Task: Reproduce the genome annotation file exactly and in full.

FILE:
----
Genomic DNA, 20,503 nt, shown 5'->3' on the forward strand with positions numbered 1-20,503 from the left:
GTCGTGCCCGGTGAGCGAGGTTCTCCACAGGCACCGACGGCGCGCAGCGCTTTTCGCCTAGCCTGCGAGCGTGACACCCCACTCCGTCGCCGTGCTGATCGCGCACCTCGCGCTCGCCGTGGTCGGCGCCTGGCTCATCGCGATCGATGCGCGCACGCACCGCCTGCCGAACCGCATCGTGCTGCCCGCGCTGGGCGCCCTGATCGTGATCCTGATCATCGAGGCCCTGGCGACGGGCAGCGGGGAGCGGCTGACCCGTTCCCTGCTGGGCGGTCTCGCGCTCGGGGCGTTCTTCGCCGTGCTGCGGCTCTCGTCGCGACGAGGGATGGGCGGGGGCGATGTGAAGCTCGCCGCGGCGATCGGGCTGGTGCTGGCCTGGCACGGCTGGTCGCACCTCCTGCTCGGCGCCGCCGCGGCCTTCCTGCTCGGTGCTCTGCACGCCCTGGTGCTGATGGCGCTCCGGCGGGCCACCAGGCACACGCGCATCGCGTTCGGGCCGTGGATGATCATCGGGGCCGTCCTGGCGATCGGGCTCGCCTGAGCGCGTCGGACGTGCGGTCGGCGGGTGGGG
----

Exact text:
Genomic DNA, 20,503 nt, shown 5'->3' on the forward strand with positions numbered 1-20,503 from the left:
GTCGTGCCCGGTGAGCGAGGTTCTCCACAGGCACCGACGGCGCGCAGCGCTTTTCGCCTAGCCTGCGAGCGTGACACCCCACTCCGTCGCCGTGCTGATCGCGCACCTCGCGCTCGCCGTGGTCGGCGCCTGGCTCATCGCGATCGATGCGCGCACGCACCGCCTGCCGAACCGCATCGTGCTGCCCGCGCTGGGCGCCCTGATCGTGATCCTGATCATCGAGGCCCTGGCGACGGGCAGCGGGGAGCGGCTGACCCGTTCCCTGCTGGGCGGTCTCGCGCTCGGGGCGTTCTTCGCCGTGCTGCGGCTCTCGTCGCGACGAGGGATGGGCGGGGGCGATGTGAAGCTCGCCGCGGCGATCGGGCTGGTGCTGGCCTGGCACGGCTGGTCGCACCTCCTGCTCGGCGCCGCCGCGGCCTTCCTGCTCGGTGCTCTGCACGCCCTGGTGCTGATGGCGCTCCGGCGGGCCACCAGGCACACGCGCATCGCGTTCGGGCCGTGGATGATCATCGGGGCCGTCCTGGCGATCGGGCTCGCCTGAGCGCGTCGGACGTGCGGTCGGCGGGTGGGG